Best Value Contracting
A central premise underlying the charter school initiative, nationally as well as in Massachusetts, is that a market-driven educational system will promote innovation, efficiency, and accountability on the part of charter schools as well as regular school systems. Despite the competitive model on which charter schools were founded, the charter school movement has not taken the lead in applying similar market principles to charter schools' business transactions, nor has this issue been a focus of the charter school literature.
The decision to contract out public functions to the private sector is a policy decision that may entail value judgments and accountability considerations as well as efficiency and cost analyses. However, when a charter school -- or any other public entity -- does decide to contract with the private sector, it should do so in an accountable manner that obtains the best value for the public dollar by taking into consideration its quality and performance objectives as well as price. The strategy of fostering competition in the private marketplace on the basis of quality, performance, and price is commonly referred to as "best value contracting." Competition is a key element of best value contracting. Research has consistently demonstrated that without the discipline of the competitive marketplace, contracts for supplies and services with the private sector are neither efficient nor cost-effective.
The DOE has instructed charter schools to develop competitive procurement procedures. However, only two of the 24 schools in this review had developed written procedures requiring advertised competition. This finding suggests that the current approach of encouraging each charter school to invent its own procurement procedures is unlikely to result in accountable procurements that promote best value contracting.
Since the enactment of M.G.L. c. 30B in 1990, more than 1,500 local jurisdictions in Massachusetts -- including local and regional school districts -- have conducted best value procurements for their supplies, services, and real property acquisitions. Horace Mann charter schools are also subject to the requirements of M.G.L. c. 30B. Thus, most vendors serving Massachusetts public schools are familiar with M.G.L. c. 30B and accustomed to competing for school contracts. Charter school procurement officers are already required to participate in the Massachusetts Certified Public Purchasing Official (MCPPO) program, which offers three seminars on best value contracting. The most efficient means of ensuring best value contracting by charter schools is to require them to use the widely accepted and well-documented competitive procedures of M.G.L. c. 30B.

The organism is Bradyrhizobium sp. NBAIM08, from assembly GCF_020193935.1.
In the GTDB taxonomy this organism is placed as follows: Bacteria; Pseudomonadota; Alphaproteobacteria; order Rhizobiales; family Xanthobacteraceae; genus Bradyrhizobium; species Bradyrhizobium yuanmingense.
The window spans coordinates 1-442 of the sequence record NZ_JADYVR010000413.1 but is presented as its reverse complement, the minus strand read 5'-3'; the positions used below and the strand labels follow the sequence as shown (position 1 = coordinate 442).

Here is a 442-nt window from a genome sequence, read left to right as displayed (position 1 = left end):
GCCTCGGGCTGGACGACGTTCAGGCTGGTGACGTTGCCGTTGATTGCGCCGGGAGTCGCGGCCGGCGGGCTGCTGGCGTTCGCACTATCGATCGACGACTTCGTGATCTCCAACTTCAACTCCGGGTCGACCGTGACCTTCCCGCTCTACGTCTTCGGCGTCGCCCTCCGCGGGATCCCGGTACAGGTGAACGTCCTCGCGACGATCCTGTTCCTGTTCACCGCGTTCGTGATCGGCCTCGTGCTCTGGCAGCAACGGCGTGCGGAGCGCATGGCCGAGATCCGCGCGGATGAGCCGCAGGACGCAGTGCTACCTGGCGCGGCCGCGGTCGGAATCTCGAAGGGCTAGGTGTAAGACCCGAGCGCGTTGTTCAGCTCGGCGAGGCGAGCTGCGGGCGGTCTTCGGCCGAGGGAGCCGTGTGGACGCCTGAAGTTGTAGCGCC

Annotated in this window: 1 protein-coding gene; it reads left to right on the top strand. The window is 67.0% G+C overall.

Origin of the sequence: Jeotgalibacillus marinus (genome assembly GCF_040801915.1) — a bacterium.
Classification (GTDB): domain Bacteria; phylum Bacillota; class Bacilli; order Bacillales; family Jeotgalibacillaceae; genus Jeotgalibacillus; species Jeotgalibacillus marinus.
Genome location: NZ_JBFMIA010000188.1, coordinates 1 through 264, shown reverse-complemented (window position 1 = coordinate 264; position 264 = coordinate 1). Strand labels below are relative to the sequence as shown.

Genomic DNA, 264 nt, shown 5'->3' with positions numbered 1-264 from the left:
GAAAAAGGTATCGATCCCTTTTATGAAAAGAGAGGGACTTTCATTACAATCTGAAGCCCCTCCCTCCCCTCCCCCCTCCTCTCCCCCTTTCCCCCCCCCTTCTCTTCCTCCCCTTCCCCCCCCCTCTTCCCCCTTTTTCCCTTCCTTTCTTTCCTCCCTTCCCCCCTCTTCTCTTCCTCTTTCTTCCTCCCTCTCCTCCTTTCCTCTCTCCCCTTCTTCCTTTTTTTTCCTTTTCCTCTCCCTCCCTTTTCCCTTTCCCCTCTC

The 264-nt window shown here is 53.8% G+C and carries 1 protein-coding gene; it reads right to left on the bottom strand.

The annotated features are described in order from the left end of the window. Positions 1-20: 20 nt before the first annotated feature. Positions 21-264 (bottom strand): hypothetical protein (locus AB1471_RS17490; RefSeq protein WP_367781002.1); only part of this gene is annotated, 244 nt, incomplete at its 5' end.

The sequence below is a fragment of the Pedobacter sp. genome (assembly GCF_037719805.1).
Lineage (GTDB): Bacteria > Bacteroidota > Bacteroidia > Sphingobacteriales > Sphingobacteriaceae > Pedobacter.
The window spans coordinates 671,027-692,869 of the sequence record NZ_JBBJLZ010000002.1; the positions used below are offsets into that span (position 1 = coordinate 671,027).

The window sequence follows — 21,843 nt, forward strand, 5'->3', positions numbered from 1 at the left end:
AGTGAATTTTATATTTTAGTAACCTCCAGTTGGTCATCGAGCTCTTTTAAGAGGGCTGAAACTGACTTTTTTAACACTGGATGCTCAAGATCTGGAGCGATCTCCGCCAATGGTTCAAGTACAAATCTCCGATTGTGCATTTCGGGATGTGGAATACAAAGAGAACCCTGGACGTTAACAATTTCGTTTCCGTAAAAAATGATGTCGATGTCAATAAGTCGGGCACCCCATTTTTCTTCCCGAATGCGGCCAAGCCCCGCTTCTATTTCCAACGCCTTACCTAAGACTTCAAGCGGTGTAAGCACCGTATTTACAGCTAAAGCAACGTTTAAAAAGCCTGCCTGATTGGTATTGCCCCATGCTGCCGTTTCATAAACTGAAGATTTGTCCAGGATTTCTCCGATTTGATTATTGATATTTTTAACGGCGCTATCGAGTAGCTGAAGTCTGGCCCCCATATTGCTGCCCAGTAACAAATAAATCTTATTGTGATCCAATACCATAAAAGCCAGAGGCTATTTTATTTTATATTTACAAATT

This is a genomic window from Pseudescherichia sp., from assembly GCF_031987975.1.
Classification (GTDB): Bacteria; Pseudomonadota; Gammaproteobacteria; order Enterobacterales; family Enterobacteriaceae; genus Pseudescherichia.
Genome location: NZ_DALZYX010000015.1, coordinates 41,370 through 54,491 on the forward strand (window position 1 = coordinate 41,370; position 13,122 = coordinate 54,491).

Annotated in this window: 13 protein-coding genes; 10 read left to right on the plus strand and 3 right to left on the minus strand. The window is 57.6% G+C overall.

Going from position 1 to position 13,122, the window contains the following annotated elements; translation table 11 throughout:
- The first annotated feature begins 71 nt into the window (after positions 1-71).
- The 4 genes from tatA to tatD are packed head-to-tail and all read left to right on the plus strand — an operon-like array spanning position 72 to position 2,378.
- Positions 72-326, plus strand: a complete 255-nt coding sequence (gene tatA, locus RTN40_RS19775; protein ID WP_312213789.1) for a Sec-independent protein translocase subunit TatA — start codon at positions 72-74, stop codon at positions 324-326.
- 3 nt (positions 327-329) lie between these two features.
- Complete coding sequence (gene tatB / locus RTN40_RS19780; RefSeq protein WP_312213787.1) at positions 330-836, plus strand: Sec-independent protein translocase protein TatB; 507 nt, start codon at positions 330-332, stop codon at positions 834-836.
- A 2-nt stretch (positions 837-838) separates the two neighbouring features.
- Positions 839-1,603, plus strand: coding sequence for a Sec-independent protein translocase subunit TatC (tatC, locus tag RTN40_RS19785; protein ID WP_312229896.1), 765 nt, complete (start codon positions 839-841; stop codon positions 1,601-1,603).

Some private management contractors providing comprehensive educational and administrative services to Massachusetts charter schools are selected by the charter school founders before the schools are chartered. To address these circumstances, the recommendations in this report would exempt these management contracts from the competitive requirements of M.G.L. c. 30B in cases where the management contractor was selected prior to and included in the original charter application. In these cases, the DOE would be responsible for conducting a full assessment of the management contractor's qualifications and price to provide the services specified in the application.
Otherwise, this report recommends that each charter school electing to contract with a private management contractor for educational and administrative services -- or for administrative services exclusively -- be required to develop a detailed scope of work, including performance standards and requirements, for the services to be procured; conduct an advertised competition; evaluate and compare offers from qualified contractors; and select the best offer. This market-driven approach to contracting for management services would increase the likelihood of obtaining high-quality services on favorable terms. While incumbent management contractors may prefer not to be required to compete for charter school contracts, the prospect of initial vendor resistance should not deter charter schools, the DOE, and the Legislature from promoting competition and accountability through best value contracting.
Proactive Charter School Oversight
Charter school proponents on the national level have begun to recognize the need to shore up the business side of charter school operations if the charter school movement is to survive over the long term. For example, the Hudson Institute, whose "Charter Schools in Action" project generated two major reports on its research on charter schools in 14 states, including Massachusetts, has cited the "lack of business acumen and managerial competence" as a start-up problem that charter schools themselves need to address.